It is 1932 and Sarah Burton returns to Yorkshire as a newly appointed headmistress with a gift to teach and a desire to awaken interest in her young pupils She brings courage and optimism along with a feisty and impetuous nature Sarah finds her new role in the small town challenging as she encounters town politics and staff problems Her set plans are disrupted and she becomes uncertain of her future.Holtby writes wonderfully on local government issues and town hierarchy Her characters are se It is 1932 and Sarah Burton returns to Yorkshire as a newly appointed headmistress with a gift to teach and a desire to awaken interest in her young pupils She brings courage and optimism along with a feisty and impetuous nature Sarah finds her new role in the small town challenging as she encounters town politics and staff problems Her set plans are disrupted and she becomes uncertain of her future.Holtby writes wonderfully on local government issues and town hierarchy Her characters are sensitive and well rounded They cover a wide social range, but share a common love for their rural community Ambitions, hypocrisy, triumphs and failures are shared amongst the people of South Riding and their moments of passion, tragedy and hope strengthen their bonds as they face a world that is on the brink of change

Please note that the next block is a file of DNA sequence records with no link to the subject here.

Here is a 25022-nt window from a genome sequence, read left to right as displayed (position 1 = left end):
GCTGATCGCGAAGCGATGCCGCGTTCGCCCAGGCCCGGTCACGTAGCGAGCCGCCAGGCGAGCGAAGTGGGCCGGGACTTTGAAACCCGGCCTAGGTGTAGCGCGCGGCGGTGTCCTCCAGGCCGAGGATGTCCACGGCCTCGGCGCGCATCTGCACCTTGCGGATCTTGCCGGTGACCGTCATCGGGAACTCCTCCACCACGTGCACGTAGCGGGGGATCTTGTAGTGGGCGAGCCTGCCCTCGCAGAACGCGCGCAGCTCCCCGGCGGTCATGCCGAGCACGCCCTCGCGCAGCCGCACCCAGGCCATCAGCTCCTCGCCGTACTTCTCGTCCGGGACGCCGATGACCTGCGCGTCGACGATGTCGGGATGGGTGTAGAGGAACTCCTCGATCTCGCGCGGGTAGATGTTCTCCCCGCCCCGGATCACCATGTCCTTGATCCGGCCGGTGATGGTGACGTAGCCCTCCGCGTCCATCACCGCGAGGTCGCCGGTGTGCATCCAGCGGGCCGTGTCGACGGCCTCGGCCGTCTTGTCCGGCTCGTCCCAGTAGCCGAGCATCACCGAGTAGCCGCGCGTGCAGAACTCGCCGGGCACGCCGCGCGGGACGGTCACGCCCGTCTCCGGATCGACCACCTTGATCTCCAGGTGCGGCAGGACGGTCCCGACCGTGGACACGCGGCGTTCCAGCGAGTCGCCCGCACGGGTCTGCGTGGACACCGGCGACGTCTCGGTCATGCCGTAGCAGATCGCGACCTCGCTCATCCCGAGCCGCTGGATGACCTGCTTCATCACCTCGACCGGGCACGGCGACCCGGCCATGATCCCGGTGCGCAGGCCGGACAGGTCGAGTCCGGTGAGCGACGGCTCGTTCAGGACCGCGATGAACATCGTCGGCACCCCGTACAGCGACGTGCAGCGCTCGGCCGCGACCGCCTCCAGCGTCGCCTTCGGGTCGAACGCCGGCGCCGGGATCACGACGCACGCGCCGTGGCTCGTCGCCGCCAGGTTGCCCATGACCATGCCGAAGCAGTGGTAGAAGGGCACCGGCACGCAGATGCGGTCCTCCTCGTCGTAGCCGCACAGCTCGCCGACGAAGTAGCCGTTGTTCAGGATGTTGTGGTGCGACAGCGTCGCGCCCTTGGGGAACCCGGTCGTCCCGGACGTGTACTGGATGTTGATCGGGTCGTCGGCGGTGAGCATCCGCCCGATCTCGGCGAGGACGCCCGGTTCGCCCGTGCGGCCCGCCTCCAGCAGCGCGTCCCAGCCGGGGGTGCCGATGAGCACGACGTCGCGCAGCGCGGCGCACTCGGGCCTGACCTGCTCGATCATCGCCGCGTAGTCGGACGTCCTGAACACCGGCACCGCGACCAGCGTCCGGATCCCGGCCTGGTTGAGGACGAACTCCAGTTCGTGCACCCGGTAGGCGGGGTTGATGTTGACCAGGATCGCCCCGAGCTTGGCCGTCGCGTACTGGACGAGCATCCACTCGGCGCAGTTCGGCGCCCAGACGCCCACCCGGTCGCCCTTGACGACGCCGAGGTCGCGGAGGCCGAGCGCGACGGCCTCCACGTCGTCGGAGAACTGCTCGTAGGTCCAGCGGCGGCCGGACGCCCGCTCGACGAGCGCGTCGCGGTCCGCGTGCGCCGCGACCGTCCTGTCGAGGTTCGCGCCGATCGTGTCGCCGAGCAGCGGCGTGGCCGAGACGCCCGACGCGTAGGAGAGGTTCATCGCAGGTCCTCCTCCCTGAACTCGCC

5. Emma Deplores android-point-of-sale-2018.info Censorship Emma Deplores android-point-of-sale-2018.info Censorship says: